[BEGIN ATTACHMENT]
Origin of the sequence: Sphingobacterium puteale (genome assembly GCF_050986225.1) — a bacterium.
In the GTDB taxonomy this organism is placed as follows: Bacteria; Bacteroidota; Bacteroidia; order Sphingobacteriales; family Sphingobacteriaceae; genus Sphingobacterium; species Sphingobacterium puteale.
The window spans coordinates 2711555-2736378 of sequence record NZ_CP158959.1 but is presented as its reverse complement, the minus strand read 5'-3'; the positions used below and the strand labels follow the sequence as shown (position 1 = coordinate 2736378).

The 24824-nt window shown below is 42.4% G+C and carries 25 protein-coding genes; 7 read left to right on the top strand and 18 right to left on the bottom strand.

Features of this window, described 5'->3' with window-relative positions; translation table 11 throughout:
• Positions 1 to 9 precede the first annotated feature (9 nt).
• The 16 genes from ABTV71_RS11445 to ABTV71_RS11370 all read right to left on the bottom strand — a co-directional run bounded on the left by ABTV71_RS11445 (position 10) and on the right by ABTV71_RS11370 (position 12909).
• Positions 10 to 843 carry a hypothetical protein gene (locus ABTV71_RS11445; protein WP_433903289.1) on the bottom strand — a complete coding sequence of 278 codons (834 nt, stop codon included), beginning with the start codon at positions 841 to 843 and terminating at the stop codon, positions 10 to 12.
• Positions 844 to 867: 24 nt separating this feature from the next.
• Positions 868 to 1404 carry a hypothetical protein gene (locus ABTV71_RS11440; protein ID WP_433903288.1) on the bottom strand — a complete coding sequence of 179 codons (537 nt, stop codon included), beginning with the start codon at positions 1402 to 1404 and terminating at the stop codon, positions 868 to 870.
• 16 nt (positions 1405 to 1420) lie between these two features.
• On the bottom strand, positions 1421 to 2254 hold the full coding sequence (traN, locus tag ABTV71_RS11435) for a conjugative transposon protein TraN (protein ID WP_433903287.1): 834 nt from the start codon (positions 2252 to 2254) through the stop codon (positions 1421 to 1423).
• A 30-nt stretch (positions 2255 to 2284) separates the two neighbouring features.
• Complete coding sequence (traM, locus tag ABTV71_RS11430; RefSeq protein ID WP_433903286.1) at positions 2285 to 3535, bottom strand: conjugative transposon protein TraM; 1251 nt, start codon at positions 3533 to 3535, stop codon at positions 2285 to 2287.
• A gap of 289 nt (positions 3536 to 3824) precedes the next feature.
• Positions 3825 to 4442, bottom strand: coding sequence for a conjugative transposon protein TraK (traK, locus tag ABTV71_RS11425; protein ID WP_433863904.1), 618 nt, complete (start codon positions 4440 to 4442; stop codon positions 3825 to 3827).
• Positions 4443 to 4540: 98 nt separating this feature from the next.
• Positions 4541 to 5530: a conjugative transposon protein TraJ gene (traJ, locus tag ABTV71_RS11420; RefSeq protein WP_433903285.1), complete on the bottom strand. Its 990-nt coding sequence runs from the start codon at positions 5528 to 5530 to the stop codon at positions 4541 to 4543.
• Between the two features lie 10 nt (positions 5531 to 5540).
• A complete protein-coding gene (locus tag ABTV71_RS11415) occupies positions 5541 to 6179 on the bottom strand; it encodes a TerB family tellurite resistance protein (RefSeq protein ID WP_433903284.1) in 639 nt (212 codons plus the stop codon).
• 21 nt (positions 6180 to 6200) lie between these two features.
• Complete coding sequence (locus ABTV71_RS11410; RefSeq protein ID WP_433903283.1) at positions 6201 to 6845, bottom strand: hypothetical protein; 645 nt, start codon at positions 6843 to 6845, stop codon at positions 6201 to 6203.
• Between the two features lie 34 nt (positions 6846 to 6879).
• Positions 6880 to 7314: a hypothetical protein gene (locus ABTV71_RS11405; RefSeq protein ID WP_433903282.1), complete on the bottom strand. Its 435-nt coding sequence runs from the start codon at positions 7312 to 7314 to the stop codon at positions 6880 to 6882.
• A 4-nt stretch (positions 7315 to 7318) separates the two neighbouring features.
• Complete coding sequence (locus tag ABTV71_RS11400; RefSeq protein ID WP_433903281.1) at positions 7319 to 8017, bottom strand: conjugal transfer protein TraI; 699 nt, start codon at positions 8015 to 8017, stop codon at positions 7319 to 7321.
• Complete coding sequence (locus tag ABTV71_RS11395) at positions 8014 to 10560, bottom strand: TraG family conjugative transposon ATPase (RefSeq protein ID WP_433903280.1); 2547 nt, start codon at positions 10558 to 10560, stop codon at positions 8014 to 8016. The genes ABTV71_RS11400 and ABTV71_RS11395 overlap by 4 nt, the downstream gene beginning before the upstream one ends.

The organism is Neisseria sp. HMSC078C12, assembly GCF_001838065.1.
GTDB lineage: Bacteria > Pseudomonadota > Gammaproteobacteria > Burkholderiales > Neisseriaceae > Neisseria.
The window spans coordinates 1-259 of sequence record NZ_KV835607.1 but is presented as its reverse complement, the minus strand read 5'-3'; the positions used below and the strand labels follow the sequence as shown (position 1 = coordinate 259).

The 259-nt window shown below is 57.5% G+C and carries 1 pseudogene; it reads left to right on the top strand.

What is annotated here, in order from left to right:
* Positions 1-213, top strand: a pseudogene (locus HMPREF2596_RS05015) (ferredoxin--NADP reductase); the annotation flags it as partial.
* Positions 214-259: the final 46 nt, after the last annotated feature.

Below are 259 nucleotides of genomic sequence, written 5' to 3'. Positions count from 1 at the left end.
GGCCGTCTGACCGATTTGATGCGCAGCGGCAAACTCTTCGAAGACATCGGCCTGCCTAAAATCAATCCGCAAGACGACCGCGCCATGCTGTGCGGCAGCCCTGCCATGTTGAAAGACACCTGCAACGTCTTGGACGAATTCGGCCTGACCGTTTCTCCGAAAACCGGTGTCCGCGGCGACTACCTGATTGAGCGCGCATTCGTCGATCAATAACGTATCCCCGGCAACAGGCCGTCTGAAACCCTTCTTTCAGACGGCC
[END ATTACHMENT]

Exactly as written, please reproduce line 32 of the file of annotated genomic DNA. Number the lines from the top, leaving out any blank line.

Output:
What is annotated here, in order from left to right: